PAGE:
With the well-intentioned advice of the Iraq Study Group being now completely dried out, shriveled up and irrelevant, Democrats need to force the issue by cutting off funding for the war.
Richmond L Gardner
Finger in the dike
As it was with Vietnam, we must redeploy. The horror this may create for Iraqis will hopefully be brief. American taxpayers will rebuild Iraq and our political "leadership" will be held to account. Sending more troops is another finger in another hole in the impossible dike that "Iraq" has become. Let the dam burst now; the water level behind it grows daily.
Vietnam presented an ideological foe - communism - which a gun could not destroy. Soviet communism was defeated by America's strengths: democracy, capitalism, and military bulwark.
America will defeat Islamic extremism by aggressive defense, attacking real threats, and encouraging Muslims with the shining example that America has the potential to be, and as exemplified by the 2006 congressional elections.
Several priorities are being discussed by our new Democratic majority in Congress, including the minimum wage, health care, education, paying our debt, and, of course, the impossible situation in Iraq. An overwhelming number of problems have been created, and the most immediate concern now is which ones to fix first.
May I suggest the one issue that should transcend all others: voting reform. Whether it be electronic machines that can't be audited, the placement of voting machines to provide easier access to supporters of the party in power, or extremely prejudicial gerrymandering, we have serious election problems that must be fixed.
It is the height of hypocrisy to hold our voting process up as an example to the world when we cannot guarantee our own elections are free and honest.
Middle East coverage
As a retired U.S. foreign service officer who spent nearly three years in Israel and several more years producing analyses on the Arab-Israeli conflict, I am well aware of the complexities of the issues and even more aware of the violent prejudices and emotions on all sides.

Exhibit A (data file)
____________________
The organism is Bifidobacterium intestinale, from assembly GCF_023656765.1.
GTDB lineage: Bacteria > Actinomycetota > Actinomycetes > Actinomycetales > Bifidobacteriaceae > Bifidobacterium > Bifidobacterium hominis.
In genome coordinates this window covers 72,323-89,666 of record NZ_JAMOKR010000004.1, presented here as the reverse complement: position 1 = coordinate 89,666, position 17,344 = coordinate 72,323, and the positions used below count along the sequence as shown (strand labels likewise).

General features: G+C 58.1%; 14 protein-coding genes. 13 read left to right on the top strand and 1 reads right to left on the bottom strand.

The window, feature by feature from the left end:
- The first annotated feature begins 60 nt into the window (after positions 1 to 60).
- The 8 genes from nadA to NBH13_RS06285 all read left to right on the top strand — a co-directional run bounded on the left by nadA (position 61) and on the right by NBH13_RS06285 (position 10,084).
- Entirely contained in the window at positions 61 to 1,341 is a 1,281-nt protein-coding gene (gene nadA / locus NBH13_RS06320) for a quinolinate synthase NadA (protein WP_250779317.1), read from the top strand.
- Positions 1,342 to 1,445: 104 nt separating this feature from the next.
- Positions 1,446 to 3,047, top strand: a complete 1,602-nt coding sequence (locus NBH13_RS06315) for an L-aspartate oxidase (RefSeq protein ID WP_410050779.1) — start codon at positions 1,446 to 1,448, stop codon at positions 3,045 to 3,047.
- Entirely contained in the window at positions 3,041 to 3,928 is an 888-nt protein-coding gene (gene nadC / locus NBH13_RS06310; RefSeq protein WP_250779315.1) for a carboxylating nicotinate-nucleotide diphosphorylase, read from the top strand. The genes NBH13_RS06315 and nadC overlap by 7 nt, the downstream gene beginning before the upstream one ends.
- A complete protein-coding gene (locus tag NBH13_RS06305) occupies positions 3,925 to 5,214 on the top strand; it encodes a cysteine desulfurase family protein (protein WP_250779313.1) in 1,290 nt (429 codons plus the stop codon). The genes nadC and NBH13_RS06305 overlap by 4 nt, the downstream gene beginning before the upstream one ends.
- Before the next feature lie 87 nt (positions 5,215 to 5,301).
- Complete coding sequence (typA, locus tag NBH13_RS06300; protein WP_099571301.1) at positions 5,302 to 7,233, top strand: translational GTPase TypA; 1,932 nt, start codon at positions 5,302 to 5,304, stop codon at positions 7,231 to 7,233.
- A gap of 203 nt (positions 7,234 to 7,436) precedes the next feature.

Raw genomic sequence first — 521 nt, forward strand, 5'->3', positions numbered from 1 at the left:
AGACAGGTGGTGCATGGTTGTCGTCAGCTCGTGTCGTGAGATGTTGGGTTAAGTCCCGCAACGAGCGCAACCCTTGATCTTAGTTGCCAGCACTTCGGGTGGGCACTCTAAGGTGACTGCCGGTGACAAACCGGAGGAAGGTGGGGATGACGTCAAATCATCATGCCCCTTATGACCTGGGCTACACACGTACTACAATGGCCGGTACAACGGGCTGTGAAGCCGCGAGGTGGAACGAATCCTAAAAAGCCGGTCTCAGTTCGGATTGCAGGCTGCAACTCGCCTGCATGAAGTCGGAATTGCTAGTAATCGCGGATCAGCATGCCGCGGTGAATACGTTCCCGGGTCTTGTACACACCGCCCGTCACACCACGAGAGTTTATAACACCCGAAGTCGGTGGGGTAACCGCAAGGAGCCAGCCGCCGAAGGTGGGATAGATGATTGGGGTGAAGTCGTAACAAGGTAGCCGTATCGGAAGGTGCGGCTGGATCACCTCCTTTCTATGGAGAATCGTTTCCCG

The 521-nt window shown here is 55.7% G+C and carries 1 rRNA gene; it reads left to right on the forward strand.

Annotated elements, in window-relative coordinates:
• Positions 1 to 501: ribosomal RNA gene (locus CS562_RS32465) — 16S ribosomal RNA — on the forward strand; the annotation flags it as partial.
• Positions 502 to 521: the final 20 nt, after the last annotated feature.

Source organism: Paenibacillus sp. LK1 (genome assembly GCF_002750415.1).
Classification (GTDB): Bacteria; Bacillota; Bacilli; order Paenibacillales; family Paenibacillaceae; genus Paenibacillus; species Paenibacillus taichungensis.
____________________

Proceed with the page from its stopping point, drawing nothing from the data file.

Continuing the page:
Inquirer correspondent Ned Warwick's articles provide us with valuable insights into these issues by focusing on the man in the street and the everyday problems that people face. He has also provided useful coverage of the larger, political picture. In no case have I detected any bias, a remarkable feat in itself.
We cannot solve the Israeli-Palestinian problem or the larger Arab-Israeli-Palestinian problem. It is extremely difficult even to offer solutions, but we can make an effort as citizens to understand them. In this effort, The Inquirer's articles from Jerusalem are extremely helpful and deserve to be read carefully.
Gardiner P. Pearson
Shame on a rabbi
As a Jew, I was horrified by the article showing Iran President Mahmoud Ahmadinejad joyously shaking hands with Rabbi David Weiss ("Iran president predicts Israel to be 'wiped out'," Dec. 13).
For that rabbi to consider himself a man of God and a rabbi is ludicrous and shameful. How dare he acknowledge that he is anti-Israel and a member of a group called Jews United Against Zionism.
I wonder how many Jews are part of that group. Certainly, not the millions who lost family members in the Holocaust.
I'm happy to see that Weiss did not deny the killing of Jews in World War II, but to blatantly say that the figures given are higher than they actually were is ignorant on his part and anti-Jewish.
Have not the Jews suffered enough? Do we have to have a rabbi's words add salt to the wounds from which we already suffer?
I guess no family, etc., that Weiss knew died in the Holocaust.
Shame on him and his comments.